Ernesto (Sergio Castellitto of Va Savoir) is a successful artist and devout atheist who finds out that his mother, whom he despised, is being considered for sainthood. Ernesto's young son, Leonardo (Alberto Mondini), influenced by his… More Ernesto (Sergio Castellitto of Va Savoir) is a successful artist and devout atheist who finds out that his mother, whom he despised, is being considered for sainthood. Ernesto's young son, Leonardo (Alberto Mondini), influenced by his religion teacher, has developed a fear of God, whom he tries to shoo away like a pest. "If He's everywhere," Leonardo reasons, "then I'm not free -- even for a second." Ernesto's estranged wife, Irene (Jacqueline Lustig), encourages Leonardo's faith, and seems to be on the side of Ernesto's family, who are greedily clamoring to get Ernesto to participate in the canonization process. His mentally unstable brother, Egidio (Donato Placido), who will speak only to Ernesto, murdered their mother years earlier, and holds the key to her beatification. At a party, Ernesto insults a deranged monarchist, Conte Bulla (Toni Bertorelli), who then challenges him to a duel. Ernesto goes to complain to Leonardo's religion teacher, expecting to find an ugly old woman, and instead finds Diana (Chiara Conti), an impossibly beautiful young woman who admires his work. Ernesto meets the Cardinal (Maurizio Donadoni), and tells the man that his mother was "stupid" and "had no passion." "Loving someone is the best way to declare my atheism," he declares. But as he gets caught up in all the intrigue, Ernesto recognizes a connection to his hated mother that he cannot escape; he has the same mocking smile. Marco Bellocchio's My Mother's Smile was shown at the 2002 New York Film Festival and at the 2002 Cannes Film Festival, where it won a Special Mention for the Prize of the Ecumenical Jury.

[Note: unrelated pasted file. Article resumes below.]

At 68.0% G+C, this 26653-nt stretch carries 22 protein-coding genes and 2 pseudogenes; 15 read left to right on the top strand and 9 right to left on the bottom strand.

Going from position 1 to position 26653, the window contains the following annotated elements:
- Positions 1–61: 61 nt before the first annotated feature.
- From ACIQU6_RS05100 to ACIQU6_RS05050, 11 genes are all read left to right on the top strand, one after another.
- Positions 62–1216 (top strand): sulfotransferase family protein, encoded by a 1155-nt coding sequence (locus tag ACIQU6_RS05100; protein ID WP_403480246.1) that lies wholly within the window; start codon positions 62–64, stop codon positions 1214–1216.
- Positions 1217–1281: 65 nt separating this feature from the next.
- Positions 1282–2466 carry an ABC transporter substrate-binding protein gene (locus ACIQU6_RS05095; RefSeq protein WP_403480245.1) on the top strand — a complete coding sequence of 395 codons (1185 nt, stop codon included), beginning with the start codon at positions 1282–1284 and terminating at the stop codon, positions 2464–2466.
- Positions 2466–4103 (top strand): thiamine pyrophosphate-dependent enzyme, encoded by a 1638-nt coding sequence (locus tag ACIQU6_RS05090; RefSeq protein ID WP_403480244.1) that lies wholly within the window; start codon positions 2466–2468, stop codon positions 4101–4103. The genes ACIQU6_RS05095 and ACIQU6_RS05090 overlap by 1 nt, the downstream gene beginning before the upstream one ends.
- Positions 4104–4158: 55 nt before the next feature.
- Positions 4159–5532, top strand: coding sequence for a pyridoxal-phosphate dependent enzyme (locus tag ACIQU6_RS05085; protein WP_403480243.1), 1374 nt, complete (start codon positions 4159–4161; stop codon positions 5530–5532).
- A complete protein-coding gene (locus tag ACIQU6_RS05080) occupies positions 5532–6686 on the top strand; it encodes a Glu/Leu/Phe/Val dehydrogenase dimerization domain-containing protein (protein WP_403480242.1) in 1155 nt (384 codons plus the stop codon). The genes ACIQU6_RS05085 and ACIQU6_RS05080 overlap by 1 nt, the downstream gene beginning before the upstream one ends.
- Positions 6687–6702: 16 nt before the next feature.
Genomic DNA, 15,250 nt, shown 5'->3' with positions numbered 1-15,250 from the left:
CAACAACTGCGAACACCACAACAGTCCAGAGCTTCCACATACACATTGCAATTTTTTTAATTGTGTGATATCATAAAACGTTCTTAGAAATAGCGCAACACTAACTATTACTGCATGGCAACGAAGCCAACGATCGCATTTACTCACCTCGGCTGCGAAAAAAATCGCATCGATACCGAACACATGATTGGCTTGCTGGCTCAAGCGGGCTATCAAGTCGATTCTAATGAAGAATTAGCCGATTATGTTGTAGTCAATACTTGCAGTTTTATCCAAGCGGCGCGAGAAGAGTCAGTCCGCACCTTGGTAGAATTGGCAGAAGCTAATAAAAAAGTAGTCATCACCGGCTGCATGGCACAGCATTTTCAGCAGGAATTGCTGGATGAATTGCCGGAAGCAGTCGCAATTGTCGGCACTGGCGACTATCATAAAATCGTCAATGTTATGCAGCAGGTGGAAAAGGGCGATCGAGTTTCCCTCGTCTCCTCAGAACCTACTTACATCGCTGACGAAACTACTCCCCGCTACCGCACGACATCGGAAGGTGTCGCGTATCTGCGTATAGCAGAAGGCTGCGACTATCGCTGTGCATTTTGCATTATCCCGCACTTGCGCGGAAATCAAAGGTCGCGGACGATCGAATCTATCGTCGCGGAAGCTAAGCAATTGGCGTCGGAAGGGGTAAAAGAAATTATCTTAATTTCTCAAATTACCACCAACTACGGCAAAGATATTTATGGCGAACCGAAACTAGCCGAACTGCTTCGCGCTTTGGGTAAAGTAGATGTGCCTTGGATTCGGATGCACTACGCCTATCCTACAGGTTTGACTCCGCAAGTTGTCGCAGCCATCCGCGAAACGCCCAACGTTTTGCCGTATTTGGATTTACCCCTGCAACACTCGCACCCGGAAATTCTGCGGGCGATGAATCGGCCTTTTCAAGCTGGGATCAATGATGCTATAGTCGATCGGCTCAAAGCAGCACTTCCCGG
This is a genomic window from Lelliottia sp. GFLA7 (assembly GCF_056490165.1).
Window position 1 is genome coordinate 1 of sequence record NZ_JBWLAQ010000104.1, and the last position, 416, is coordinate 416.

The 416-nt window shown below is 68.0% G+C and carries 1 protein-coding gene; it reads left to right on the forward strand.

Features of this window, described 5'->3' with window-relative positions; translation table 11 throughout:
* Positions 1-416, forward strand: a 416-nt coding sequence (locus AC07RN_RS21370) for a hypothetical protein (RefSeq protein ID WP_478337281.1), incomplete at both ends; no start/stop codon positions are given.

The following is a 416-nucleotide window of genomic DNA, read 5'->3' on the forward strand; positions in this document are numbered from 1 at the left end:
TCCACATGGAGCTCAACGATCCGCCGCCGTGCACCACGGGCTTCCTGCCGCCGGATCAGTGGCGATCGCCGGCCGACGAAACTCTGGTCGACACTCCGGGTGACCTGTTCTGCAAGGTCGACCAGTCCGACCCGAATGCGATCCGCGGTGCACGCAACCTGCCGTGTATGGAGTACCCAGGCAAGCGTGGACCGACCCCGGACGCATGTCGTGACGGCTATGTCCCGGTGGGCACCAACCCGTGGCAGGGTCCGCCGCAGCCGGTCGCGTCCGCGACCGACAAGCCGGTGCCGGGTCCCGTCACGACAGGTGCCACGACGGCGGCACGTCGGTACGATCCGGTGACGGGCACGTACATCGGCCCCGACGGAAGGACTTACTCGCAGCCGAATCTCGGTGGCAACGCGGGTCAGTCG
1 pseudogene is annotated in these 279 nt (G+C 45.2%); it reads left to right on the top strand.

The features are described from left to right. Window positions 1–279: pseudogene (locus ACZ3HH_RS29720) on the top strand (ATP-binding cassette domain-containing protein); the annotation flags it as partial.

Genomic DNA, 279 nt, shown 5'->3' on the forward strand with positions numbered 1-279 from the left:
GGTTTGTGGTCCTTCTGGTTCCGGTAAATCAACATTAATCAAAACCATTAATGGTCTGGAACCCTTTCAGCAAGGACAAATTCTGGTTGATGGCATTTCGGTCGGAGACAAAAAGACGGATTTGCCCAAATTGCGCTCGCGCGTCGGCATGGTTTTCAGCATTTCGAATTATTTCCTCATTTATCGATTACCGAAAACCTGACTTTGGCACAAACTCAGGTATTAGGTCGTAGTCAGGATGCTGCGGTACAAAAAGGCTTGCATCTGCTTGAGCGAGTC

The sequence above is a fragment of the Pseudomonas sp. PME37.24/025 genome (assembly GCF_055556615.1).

Consensus: Castellitto's performance is the strong center of this surreal, fascinating film about a man's questioning of his religious beliefs and his relation to his mother.